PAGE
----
In a file photo, marijuana plants mature at a Denver dispensary on December 5, 2013. (Denver Post file)

Weed-free Colorado city gets cut of marijuana taxes for youth program

Longmont’s City Council on Tuesday night formally approved a contract with the state for a $567,640 state marijuana impact grant the city plans to spend on the prevention, intervention and suppression of youths’ marijuana use.

The money is part of nearly $1 million in state grants being given to local governments that do not allow retail marijuana sales in their jurisdictions but that have experienced the impacts of the sale, transfer, cultivation or processing of retail marijuana — whether that’s being done legally outside their boundaries or illegally inside them.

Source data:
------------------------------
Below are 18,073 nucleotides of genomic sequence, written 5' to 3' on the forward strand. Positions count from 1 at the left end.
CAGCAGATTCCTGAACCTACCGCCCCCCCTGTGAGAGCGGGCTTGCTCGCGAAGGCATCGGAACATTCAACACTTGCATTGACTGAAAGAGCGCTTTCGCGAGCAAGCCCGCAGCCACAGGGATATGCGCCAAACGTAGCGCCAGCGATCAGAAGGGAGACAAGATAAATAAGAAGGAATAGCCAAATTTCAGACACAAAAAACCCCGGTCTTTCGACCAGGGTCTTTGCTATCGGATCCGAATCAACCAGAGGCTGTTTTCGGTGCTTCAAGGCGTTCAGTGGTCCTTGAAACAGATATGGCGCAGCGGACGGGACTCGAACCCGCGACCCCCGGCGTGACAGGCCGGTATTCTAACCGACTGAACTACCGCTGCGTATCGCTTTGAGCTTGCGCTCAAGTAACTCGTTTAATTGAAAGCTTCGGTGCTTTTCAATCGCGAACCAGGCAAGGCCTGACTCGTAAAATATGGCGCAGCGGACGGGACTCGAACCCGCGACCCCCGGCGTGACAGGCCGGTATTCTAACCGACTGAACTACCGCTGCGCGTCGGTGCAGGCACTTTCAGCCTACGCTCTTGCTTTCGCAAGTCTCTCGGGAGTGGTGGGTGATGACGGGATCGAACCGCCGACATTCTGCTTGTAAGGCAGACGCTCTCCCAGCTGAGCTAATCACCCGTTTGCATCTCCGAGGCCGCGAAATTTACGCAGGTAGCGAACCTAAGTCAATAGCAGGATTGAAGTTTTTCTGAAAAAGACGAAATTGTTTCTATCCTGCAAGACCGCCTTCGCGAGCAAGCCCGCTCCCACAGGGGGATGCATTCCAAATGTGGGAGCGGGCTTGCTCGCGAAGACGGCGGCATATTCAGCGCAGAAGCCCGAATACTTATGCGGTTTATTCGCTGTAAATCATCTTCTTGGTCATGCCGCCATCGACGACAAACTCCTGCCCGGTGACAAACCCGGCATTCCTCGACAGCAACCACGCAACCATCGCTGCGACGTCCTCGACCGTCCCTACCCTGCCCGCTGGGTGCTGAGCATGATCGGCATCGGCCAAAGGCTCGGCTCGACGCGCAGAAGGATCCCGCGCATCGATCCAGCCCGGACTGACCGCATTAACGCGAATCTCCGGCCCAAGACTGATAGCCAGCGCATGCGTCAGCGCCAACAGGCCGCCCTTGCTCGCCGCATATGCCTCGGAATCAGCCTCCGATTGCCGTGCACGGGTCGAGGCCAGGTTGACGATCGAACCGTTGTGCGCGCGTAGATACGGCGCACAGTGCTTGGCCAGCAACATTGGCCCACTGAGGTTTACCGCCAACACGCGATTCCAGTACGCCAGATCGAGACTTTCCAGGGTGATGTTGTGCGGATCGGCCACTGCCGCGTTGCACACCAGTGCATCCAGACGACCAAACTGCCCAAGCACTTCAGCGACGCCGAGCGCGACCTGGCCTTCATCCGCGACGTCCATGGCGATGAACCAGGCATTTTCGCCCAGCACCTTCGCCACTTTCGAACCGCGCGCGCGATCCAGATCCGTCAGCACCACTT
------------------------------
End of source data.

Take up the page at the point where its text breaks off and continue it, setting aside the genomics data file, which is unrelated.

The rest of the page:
Longmont plans to use part of its $567,640 grant to remodel and furnish a former fire station that city officials have said will be renovated into a multi-generational facility with senor citizens’ programs during the day and youth and family activities at night.

The city’s award from the state also will pay for some of the costs of providing marijuana diversion and intervention programs for Longmont’s youth, as well as for teens from southwest Weld County’s Carbon Valley communities who come to those programs in Longmont. The city also plans to purchase two passenger vans to transport youth attending the programs.

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